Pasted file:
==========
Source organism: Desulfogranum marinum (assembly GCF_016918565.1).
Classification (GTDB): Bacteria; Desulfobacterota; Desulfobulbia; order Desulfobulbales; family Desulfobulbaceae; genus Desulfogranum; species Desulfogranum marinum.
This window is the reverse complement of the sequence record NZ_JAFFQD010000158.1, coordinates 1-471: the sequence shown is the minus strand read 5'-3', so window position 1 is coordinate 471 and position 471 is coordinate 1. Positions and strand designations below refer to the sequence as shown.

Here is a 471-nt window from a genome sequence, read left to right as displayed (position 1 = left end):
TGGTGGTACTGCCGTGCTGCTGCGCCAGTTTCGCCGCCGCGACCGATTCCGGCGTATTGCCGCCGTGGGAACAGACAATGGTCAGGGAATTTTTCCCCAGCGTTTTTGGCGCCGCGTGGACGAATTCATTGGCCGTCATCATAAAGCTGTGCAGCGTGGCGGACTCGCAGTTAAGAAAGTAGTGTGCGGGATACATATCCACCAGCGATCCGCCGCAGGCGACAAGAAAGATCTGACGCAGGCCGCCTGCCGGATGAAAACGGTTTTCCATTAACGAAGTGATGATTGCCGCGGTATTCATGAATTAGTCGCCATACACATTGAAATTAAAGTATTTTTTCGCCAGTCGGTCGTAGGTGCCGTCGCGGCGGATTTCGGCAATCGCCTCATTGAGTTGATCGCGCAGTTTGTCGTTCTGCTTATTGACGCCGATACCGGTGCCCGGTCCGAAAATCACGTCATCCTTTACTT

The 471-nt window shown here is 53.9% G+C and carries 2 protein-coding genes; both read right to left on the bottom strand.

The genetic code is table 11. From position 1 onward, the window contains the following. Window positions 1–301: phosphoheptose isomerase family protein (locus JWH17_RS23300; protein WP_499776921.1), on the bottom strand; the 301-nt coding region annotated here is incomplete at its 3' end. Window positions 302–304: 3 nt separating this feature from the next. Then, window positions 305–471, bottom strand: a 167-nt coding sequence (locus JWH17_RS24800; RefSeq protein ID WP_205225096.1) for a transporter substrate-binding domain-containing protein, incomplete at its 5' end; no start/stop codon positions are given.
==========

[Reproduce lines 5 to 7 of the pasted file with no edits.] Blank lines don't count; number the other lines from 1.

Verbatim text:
TGGTGGTACTGCCGTGCTGCTGCGCCAGTTTCGCCGCCGCGACCGATTCCGGCGTATTGCCGCCGTGGGAACAGACAATGGTCAGGGAATTTTTCCCCAGCGTTTTTGGCGCCGCGTGGACGAATTCATTGGCCGTCATCATAAAGCTGTGCAGCGTGGCGGACTCGCAGTTAAGAAAGTAGTGTGCGGGATACATATCCACCAGCGATCCGCCGCAGGCGACAAGAAAGATCTGACGCAGGCCGCCTGCCGGATGAAAACGGTTTTCCATTAACGAAGTGATGATTGCCGCGGTATTCATGAATTAGTCGCCATACACATTGAAATTAAAGTATTTTTTCGCCAGTCGGTCGTAGGTGCCGTCGCGGCGGATTTCGGCAATCGCCTCATTGAGTTGATCGCGCAGTTTGTCGTTCTGCTTATTGACGCCGATACCGGTGCCCGGTCCGAAAATCACGTCATCCTTTACTT

The 471-nt window shown here is 53.9% G+C and carries 2 protein-coding genes; both read right to left on the bottom strand.

The genetic code is table 11. From position 1 onward, the window contains the following. Window positions 1–301: phosphoheptose isomerase family protein (locus JWH17_RS23300; protein WP_499776921.1), on the bottom strand; the 301-nt coding region annotated here is incomplete at its 3' end. Window positions 302–304: 3 nt separating this feature from the next. Then, window positions 305–471, bottom strand: a 167-nt coding sequence (locus JWH17_RS24800; RefSeq protein ID WP_205225096.1) for a transporter substrate-binding domain-containing protein, incomplete at its 5' end; no start/stop codon positions are given.